As you become more experienced with making tea blends, you may notice that the role that an herb fills may vary from one formulation to the next, and sometimes there will be multiple herbs that share a role in a blend, for example, there may be three supportive herbs or two base herbs (Kendle, 2018).
Lead or Base Herbs
The lead or base herbs should help support the main purpose of your tea blend. It will make up a majority of the formula, so it’s best to choose herbs that have a pleasant or neutral flavor profile and avoid herbs that are strong, intense, or bitter. Aim to have your base herbs take up about 40-70% of your tea blend. Some examples of appropriate base herbs include chamomile (Matricaria chamomilla), oatstraw (Avena sativa), mullein (Verbascum thapsus), and peppermint (Mentha x piperita).
These herbs provide support to the lead herbs by either strengthening or enhancing their properties or having a similar effect or flavor. Supportive herbal ingredients usually take up around 20-40% of a tea blend. Examples of supportive herbs are lemon balm (Melissa officinalis), skullcap (Scutellaria lateriflora), and marshmallow root (Althaea officinalis).
Accent, Catalyst, or Synergist Herbs
These are the ingredients that help round out the other herbs by either synergizing or harmonizing the effects and overall potency of a formula. The term synergy refers to the theory that the interaction of two or more substances produces a combined effect greater than the sum of their individual effects (Zhou et al., 2016).
Some herbs enhance each other’s effects when combined, making them more effective in a blend than on their own. According to one scientific study on colon cancer cell growth, the actions of sage and peppermint were amplified when combined, a combination that was significantly more impactful than combining sage and rosemary in terms of inhibiting the proliferation of colon cancer cells(Yi & Wetzstein, 2011). However, despite encouraging findings such as these, there is not yet enough scientific research and data on the synergistic effects of different herbs and more need to be done (Zhou et al., 2016).
Research aside, synergistic herbs can also simply harmonize a blend or add an accent to the flavor. They should make up about 10-20% of your tea blend and can have a more potent flavor profile or stronger energetic action than the other categories; these herbs embody the cliche “a little goes a long way.” Accent or synergist herb examples include lavender (Lavandula officinalis), citrus peel, sage (Salvia officinalis), cardamom (Elettaria cardamomum), and ginger (Zingiber officinale).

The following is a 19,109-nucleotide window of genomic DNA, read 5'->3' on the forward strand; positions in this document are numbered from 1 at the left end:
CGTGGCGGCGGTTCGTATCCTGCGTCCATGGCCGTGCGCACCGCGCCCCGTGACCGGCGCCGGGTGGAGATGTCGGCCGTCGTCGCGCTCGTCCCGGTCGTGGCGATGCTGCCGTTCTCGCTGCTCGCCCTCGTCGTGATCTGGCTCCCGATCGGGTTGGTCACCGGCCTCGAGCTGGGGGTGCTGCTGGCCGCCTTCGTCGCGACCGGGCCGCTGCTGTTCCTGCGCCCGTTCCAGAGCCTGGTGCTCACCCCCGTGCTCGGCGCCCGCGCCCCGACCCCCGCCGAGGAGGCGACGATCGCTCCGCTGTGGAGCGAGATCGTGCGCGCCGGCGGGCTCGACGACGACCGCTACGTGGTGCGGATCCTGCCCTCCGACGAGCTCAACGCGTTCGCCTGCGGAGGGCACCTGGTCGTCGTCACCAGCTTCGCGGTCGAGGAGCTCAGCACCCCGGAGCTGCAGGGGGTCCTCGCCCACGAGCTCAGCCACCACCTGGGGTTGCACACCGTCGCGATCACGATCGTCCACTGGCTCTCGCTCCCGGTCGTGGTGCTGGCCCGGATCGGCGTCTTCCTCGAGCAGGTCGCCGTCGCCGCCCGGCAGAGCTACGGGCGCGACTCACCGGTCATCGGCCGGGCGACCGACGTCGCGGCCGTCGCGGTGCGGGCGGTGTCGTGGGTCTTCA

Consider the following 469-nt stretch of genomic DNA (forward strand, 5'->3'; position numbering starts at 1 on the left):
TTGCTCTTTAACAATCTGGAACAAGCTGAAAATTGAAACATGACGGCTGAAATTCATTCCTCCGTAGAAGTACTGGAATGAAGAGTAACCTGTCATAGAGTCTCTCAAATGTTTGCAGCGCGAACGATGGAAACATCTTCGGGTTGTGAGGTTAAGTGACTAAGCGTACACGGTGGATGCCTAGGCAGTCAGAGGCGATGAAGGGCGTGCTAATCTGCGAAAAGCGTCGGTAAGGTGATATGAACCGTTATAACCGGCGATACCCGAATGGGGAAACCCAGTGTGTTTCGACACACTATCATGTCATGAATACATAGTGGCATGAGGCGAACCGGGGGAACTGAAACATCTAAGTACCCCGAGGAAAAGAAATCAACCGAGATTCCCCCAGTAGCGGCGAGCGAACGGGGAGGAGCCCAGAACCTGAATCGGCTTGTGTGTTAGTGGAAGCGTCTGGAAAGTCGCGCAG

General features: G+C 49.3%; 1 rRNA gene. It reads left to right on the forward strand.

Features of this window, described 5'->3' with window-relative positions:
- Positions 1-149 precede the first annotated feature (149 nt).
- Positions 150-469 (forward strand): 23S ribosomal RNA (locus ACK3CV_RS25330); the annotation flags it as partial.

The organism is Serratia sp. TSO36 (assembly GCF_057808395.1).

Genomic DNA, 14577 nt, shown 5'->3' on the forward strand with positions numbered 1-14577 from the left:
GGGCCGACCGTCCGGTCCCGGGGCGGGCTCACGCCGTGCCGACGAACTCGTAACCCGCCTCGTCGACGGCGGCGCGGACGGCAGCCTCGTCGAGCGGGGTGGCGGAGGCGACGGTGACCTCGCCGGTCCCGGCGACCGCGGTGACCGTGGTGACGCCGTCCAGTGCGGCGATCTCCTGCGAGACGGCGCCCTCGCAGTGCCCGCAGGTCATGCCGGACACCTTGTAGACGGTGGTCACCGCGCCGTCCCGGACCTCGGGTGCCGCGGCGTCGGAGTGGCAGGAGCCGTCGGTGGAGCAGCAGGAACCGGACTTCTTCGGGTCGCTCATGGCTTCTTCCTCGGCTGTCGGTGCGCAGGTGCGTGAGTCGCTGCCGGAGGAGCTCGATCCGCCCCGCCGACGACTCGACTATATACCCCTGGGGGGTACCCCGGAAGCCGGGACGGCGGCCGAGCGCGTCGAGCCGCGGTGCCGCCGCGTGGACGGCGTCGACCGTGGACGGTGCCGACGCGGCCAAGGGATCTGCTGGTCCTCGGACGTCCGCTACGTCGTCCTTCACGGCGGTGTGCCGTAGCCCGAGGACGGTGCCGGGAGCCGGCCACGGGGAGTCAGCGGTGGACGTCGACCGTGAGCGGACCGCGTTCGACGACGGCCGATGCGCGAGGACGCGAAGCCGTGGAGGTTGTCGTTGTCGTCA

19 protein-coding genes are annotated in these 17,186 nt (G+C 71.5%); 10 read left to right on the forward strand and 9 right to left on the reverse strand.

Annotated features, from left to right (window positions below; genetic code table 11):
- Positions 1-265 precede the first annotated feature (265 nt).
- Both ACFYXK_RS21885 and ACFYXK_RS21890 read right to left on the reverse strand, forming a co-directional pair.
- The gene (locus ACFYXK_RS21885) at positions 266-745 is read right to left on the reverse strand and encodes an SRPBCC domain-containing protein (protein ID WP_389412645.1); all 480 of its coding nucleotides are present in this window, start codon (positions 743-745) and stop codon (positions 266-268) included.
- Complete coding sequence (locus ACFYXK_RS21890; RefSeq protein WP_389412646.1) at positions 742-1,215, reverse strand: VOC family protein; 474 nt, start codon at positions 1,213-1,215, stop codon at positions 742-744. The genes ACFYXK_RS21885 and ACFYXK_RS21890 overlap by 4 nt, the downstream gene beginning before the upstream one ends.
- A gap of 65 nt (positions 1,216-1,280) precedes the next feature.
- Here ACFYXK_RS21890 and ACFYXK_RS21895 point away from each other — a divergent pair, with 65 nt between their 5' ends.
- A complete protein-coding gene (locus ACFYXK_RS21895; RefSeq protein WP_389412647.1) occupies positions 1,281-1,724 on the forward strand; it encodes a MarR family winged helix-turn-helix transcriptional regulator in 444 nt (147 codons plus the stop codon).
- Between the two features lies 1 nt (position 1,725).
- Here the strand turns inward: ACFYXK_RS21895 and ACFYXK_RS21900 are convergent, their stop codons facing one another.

Tea Blend Sample Recipe
The purpose of this tea blend is in the name—all of the chosen ingredients are herbs that are traditionally used to help support sleep. 1 cup dried chamomile (Matricaria chamomilla) (base herb)
Soothing Sleep Tea
½ cup dried lemon balm (Melissa officinalis) (supporting herb)
¼ cup dried rose (Rosa spp.) petals (synergist herb)
1 tablespoon dried lavender (Lavandula officinalis) (synergist herb)
The purpose of this tea blend is in the name—all of the chosen ingredients are herbs that are traditionally used to help support sleep.
1 cup dried chamomile (Matricaria chamomilla) (base herb)
This article is meant to be a guide on the basics of herbal tea formulation, but in no way is it a box by which to be confined. An herbal tea may look and taste however you wish and creating blends can be an intimate, creative way for you to connect with plants. Have fun with formulation and be sure to take notes so that you can recreate your favorite tea blends in the future!
Interested in learning more about blending your own tea mixes? Check out our Tea Blending 101 Workshop!
Kendle. (2018). How to create your own herbal tea blends. Mountain Rose Herbs. https://blog.mountainroseherbs.com/guide-tea-blending
Yi, W. G., & Wetzstein, H. Y. (2011). Anti-tumorigenic activity of five culinary and medicinal herbs grown under greenhouse conditions and their combination effects. Journal of the Science of Food and Agriculture, 91, 1849–1854. https://doi.org/10.1002/jsfa.4394
Zhou, X., Seto, S.W., Chang, D., Kiat, H., Razmovski-Naumovski, V., Chan, K., … Bensoussan, A. (2016). Synergistic effects of Chinese herbal medicine: A comprehensive review of methodology and current research. Frontiers in Pharmacology, 7. https://doi.org/10.3389/fphar.2016.00201